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Gibby going to let Corbin pitch through struggles

Gibby going to let Corbin pitch through struggles

Gibby going to let Corbin pitch through struggles play video for Gibby going to let Corbin pitch through struggles

PHOENIX -- One day after the Dodgers lit up staff ace Patrick Corbin for six runs over two-plus innings, D-backs manager Kirk Gibson rejected the notion that the club might shut down the 24-year-old for the rest of the season.

"My sense is we'll continue to let him throw," Gibson said. "There's nothing wrong with him, he just didn't execute his pitches last night. ... At this point, we have no reason to believe something is wrong or something is going to be wrong."

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Since taking a 2.24 ERA and a 12-2 record into August, Corbin is just 2-5 with a 5.60 ERA. This year is the left-hander's first full season in the Majors, and although fatigue might be a factor as his innings count sits at 199, Gibson thinks this recent funk is something Corbin can overcome.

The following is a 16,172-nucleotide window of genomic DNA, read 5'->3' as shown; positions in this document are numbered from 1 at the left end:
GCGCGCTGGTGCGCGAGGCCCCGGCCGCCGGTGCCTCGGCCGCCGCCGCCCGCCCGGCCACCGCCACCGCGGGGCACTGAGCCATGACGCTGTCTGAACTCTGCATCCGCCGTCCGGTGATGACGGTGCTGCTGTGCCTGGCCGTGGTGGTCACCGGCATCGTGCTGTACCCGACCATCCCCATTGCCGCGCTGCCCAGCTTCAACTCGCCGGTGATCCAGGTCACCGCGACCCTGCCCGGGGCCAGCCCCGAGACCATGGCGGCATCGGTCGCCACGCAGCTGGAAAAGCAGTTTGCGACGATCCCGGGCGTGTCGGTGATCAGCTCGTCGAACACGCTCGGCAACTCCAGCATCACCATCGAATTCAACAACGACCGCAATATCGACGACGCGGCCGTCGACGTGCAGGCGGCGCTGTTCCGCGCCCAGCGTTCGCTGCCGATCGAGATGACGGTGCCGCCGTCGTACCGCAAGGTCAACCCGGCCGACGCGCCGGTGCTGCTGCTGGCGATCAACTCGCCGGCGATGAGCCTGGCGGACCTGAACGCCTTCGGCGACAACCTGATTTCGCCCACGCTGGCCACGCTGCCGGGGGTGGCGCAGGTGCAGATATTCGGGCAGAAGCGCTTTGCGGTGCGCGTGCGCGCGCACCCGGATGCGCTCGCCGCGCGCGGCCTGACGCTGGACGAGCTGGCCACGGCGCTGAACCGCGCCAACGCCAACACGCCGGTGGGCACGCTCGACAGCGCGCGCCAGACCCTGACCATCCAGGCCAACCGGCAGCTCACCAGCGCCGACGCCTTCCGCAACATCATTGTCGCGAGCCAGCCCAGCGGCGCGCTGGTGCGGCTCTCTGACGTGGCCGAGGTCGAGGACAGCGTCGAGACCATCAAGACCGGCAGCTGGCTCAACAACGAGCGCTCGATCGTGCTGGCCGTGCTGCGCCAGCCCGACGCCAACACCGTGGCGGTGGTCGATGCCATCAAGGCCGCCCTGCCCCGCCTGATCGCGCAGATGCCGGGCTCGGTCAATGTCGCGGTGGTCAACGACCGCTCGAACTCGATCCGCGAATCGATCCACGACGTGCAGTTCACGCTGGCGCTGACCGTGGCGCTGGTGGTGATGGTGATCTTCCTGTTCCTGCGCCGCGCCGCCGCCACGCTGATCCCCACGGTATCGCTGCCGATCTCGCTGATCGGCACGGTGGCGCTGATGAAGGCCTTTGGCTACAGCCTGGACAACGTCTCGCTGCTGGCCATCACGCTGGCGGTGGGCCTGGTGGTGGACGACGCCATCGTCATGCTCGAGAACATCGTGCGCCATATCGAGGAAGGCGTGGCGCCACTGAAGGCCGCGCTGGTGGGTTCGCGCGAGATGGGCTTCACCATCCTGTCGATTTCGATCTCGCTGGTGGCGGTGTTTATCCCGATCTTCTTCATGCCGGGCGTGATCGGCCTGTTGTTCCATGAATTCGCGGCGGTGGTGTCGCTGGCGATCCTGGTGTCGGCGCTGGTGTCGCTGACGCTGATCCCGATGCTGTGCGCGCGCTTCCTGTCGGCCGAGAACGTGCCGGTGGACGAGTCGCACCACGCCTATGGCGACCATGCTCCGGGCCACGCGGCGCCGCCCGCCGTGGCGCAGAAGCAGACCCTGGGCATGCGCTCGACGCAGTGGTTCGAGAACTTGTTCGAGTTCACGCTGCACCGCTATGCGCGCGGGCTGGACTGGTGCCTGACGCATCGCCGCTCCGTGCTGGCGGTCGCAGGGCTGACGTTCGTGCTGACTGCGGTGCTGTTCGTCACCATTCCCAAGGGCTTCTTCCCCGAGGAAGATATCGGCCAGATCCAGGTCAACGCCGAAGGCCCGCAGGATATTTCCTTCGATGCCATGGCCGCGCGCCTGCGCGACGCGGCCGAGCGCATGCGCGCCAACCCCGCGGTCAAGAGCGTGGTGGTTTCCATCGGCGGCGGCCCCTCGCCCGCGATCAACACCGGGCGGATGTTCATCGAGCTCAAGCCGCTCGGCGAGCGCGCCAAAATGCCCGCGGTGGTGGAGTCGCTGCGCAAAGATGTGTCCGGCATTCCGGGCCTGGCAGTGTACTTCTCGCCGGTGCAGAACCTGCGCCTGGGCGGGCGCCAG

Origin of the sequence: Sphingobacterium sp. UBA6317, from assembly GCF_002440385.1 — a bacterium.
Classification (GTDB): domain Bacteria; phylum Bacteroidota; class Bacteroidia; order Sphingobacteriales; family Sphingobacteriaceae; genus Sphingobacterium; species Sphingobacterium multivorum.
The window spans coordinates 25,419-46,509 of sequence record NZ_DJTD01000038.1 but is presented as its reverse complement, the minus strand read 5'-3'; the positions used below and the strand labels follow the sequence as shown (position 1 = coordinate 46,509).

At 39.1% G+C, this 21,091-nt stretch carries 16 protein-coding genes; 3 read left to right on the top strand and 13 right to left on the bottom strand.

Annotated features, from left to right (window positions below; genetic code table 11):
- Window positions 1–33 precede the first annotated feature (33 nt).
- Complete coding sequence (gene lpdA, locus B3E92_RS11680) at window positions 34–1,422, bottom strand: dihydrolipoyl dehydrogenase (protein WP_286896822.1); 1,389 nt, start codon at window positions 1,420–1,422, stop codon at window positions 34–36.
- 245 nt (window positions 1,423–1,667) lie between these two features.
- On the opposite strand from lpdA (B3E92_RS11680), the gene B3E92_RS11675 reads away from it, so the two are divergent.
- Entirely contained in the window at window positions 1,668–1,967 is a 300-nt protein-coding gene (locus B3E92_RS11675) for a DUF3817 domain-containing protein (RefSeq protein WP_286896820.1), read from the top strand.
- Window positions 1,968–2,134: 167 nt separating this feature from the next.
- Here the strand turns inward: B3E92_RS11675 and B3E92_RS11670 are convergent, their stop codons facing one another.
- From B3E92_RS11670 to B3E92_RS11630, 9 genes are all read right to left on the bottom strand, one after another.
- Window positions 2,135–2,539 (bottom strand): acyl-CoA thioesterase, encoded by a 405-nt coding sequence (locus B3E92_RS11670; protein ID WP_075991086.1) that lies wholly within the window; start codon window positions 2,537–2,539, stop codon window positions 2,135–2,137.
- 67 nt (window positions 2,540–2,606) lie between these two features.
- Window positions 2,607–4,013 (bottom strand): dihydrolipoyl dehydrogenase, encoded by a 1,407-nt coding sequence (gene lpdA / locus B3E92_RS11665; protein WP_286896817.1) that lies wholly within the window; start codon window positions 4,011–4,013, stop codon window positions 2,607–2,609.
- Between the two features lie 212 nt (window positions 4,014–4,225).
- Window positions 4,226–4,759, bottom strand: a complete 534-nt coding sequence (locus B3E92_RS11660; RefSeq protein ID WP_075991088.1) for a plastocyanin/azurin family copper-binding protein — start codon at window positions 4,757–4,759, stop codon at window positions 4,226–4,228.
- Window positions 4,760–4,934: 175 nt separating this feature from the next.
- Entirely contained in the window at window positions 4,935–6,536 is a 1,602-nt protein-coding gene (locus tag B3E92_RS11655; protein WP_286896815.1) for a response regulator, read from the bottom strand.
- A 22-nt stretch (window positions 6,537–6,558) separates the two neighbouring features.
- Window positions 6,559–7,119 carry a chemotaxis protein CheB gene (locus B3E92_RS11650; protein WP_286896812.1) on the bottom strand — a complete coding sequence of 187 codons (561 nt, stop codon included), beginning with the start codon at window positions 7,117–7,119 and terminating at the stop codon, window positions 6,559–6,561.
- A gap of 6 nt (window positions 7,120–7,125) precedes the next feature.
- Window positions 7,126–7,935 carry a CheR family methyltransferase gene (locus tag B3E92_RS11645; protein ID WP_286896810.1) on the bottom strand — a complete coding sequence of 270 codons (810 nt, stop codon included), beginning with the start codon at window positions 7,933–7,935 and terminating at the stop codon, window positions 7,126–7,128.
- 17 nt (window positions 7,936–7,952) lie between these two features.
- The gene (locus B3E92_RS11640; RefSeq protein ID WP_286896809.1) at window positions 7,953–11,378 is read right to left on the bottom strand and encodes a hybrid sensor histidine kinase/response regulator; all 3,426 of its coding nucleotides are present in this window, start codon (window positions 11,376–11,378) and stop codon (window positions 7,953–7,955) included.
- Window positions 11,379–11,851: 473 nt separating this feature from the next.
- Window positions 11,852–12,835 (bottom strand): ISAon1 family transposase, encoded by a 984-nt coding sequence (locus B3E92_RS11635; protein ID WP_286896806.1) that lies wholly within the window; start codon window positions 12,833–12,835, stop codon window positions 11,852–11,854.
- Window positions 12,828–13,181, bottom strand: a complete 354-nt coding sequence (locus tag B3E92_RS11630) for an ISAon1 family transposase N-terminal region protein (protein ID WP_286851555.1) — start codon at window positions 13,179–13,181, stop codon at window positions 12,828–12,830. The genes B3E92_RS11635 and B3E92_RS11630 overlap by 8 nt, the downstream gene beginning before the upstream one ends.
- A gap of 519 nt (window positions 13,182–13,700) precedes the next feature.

"We don't want to hurt him, but he's going to have to fight through it," Gibson said. "There is something to it when you get to 200 innings, it's a little different. You're going to have to be more efficient. He doesn't have much left in his tank, but neither does anybody else."

Throughout his struggles, Corbin has maintained that he feels fine, health-wise, instead pinning the troubles on not executing his pitches properly. Gibson listens to what his pitcher tells him, but that isn't the only factor he has used in determining if the lefty is dealing with discomfort.

"You're watching as well," Gibson said. "You watch what they do from the time they step in here. Their actions speak a lot louder than their words sometimes. If they're hurt, they aren't going to do nothing. So if you watch their routine and it stays the same, there's a pretty good chance that everything really is fine."

If the D-backs stay in rotation, Corbin will receive two more starts this year, with his next coming Sunday in Colorado.

Tyler Emerick is an associate reporter for MLB.com. This story was not subject to the approval of Major League Baseball or its clubs.

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